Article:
By Michael McDevitt
Las Cruces Sun
July 31, 2021
In response to falsehoods and hoaxes, which have flooded the internet during the pandemic, U.S. Sen. Ben Ray Luján is cosponsoring legislation that would remove legal protections for social media companies, which refuse to alter their algorithms to stem or suppress the spread of health misinformation during public health emergencies.
The bill, called the Health Misinformation Act of 2021 and introduced July 22 by Democratic Minnesota Sen. Amy Klobuchar, is meant to target the proliferation of public health misinformation on platforms like Facebook, Instagram, YouTube and Twitter.
Luján said he believes misinformation about COVID-19 vaccines, for instance, is costing lives by making people more hesitant to get the potentially life-saving shot.
“For far too long, online platforms have not done enough to protect the health of Americans,” Klobuchar said in a statement. “These are some of the biggest, richest companies in the world and they must do more to prevent the spread of deadly vaccine misinformation.”
The bill would reform, though only narrowly, Section 230 of the Communications Decency Act — the statute which broadly shields internet companies from legal liability for the content posted by its users. The same statute also allows those companies to remove content without facing legal consequences.
The bill adds an exception to the law by deeming internet platforms “the publisher or speaker of health misinformation that is created or developed through” their services if “the provider promotes that health misinformation through an algorithm used by the provider (or similar software functionality)” in almost all circumstances, save for sorting chronologically on a platform.
“Right now companies are profiting off of using their algorithms to promote content,” Luján said. “What we have not seen is that companies are willing to change their algorithms to stop what is the mass spread and promotion of that dangerous and deadly information.”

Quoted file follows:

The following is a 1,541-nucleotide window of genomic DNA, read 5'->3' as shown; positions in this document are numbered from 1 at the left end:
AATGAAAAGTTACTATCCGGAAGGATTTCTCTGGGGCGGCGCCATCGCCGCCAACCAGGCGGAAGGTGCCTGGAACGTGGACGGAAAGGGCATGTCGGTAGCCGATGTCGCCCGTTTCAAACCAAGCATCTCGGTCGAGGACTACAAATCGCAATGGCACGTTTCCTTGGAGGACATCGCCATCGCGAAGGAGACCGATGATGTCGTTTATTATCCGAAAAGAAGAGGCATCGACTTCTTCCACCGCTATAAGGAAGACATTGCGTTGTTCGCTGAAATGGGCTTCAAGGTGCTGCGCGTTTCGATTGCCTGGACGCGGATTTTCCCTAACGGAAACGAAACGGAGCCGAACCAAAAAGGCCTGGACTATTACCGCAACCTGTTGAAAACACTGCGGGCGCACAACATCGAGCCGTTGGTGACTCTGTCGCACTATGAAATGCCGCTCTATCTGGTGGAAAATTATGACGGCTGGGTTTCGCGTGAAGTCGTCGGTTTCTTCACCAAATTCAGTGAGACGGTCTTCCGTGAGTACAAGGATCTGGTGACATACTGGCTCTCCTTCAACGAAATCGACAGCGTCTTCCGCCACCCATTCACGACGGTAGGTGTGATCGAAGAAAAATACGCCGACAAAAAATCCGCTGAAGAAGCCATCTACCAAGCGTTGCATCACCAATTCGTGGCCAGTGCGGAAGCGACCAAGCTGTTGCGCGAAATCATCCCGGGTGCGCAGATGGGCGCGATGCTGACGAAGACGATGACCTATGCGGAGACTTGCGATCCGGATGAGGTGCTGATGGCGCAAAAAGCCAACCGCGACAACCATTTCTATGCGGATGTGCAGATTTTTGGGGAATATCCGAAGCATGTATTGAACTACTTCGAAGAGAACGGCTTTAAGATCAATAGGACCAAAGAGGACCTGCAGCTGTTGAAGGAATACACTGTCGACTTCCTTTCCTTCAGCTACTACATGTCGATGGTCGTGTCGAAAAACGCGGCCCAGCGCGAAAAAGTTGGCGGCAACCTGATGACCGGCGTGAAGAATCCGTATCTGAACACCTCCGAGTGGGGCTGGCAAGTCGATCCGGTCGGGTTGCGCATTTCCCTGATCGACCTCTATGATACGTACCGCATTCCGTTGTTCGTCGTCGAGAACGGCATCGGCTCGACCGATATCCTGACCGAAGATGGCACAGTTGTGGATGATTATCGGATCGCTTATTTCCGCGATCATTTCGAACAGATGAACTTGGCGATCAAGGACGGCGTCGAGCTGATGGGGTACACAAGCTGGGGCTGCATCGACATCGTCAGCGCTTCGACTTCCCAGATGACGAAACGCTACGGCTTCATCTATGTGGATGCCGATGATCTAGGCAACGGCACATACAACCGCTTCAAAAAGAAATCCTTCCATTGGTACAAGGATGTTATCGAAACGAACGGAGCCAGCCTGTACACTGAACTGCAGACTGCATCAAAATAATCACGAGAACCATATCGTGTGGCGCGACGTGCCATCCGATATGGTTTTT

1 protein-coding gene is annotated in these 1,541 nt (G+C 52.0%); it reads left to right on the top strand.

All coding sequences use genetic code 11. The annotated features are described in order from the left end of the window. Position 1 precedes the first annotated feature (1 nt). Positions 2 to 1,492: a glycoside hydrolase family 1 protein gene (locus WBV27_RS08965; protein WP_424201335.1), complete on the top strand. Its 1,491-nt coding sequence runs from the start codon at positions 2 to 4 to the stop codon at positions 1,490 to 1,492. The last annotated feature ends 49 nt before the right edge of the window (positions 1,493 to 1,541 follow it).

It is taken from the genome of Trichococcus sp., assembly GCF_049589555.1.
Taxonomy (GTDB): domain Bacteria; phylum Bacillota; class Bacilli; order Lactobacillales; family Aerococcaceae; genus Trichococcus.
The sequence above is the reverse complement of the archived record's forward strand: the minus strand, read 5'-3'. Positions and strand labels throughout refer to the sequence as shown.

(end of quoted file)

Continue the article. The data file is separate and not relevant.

If the bill were to go into effect, “the (U.S.) Secretary of Health and Human Services, in consultation with the heads of other relevant Federal agencies and outside experts determined appropriate by the Secretary” would decide what constitutes health misinformation, according to the bill.
The New Mexico Democrat is quick to argue that the bill wouldn’t restrict the spirit of free speech by removing internet posts deemed to include misinformation — just encourage the companies’ algorithms to be turned against promoting the content.
“The legislation does not limit or censor free speech,” Luján asserts. “It makes social media companies accountable in the same way as anyone else.”
He also argued the bill was precisely targeted in reforming Section 230, being one exception that only applies during declared federal public health emergencies such as the COVID-19 pandemic.
And “this only applies when a social media company actively promotes content,” Luján added.
Though when asked if it would be possible to cater an algorithm in this exact way, to specifically suppress health misinformation while leaving other engaging posts unaffected, Luján said he hadn’t asked anyone in the tech world that specific question.
“They choose which content they’re going to promote,” Luján said. “Their algorithms are designed that way … to promote content that will get the most clicks.”
The senator, who chairs the Senate Commerce Subcommittee on Communications, Media, and Broadband, argued social media companies’ moderation methods aren’t transparent or consistent enough.
On Friday, Luján joined congressional colleagues in sending letters to tech CEOs asking them for information on content moderation in response to social media misinformation also circulating among Spanish-speaking Americans and other non-English speaking Americans.
“Congress has a moral duty to ensure that all social media users have the same access to truthful and trustworthy content regardless of the language they speak at home or use to communicate online,” the letters read.